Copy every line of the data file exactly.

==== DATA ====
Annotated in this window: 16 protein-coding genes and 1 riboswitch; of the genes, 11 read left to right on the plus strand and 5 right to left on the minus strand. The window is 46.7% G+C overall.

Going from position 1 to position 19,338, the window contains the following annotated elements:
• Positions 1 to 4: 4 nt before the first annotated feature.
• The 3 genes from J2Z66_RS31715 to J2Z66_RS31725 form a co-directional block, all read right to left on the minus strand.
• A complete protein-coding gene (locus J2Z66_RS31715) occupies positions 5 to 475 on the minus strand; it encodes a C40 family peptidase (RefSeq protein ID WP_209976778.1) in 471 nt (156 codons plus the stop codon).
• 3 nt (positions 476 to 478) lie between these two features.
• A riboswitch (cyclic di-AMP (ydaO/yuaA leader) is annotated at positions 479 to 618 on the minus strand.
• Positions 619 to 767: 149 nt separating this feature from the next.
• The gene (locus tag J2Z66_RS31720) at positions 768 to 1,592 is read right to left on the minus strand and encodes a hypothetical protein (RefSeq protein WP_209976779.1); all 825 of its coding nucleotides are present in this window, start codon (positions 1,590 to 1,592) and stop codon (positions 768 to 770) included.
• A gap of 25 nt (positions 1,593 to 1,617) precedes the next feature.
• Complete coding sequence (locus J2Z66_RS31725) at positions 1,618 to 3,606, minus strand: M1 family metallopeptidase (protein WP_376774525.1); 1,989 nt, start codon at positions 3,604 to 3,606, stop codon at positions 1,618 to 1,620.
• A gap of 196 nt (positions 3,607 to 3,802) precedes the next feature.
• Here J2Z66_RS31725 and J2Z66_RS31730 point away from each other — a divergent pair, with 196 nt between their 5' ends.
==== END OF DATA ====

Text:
Annotated in this window: 16 protein-coding genes and 1 riboswitch; of the genes, 11 read left to right on the plus strand and 5 right to left on the minus strand. The window is 46.7% G+C overall.

Going from position 1 to position 19,338, the window contains the following annotated elements:
• Positions 1 to 4: 4 nt before the first annotated feature.
• The 3 genes from J2Z66_RS31715 to J2Z66_RS31725 form a co-directional block, all read right to left on the minus strand.
• A complete protein-coding gene (locus J2Z66_RS31715) occupies positions 5 to 475 on the minus strand; it encodes a C40 family peptidase (RefSeq protein ID WP_209976778.1) in 471 nt (156 codons plus the stop codon).
• 3 nt (positions 476 to 478) lie between these two features.
• A riboswitch (cyclic di-AMP (ydaO/yuaA leader) is annotated at positions 479 to 618 on the minus strand.
• Positions 619 to 767: 149 nt separating this feature from the next.
• The gene (locus tag J2Z66_RS31720) at positions 768 to 1,592 is read right to left on the minus strand and encodes a hypothetical protein (RefSeq protein WP_209976779.1); all 825 of its coding nucleotides are present in this window, start codon (positions 1,590 to 1,592) and stop codon (positions 768 to 770) included.
• A gap of 25 nt (positions 1,593 to 1,617) precedes the next feature.
• Complete coding sequence (locus J2Z66_RS31725) at positions 1,618 to 3,606, minus strand: M1 family metallopeptidase (protein WP_376774525.1); 1,989 nt, start codon at positions 3,604 to 3,606, stop codon at positions 1,618 to 1,620.
• A gap of 196 nt (positions 3,607 to 3,802) precedes the next feature.
• Here J2Z66_RS31725 and J2Z66_RS31730 point away from each other — a divergent pair, with 196 nt between their 5' ends.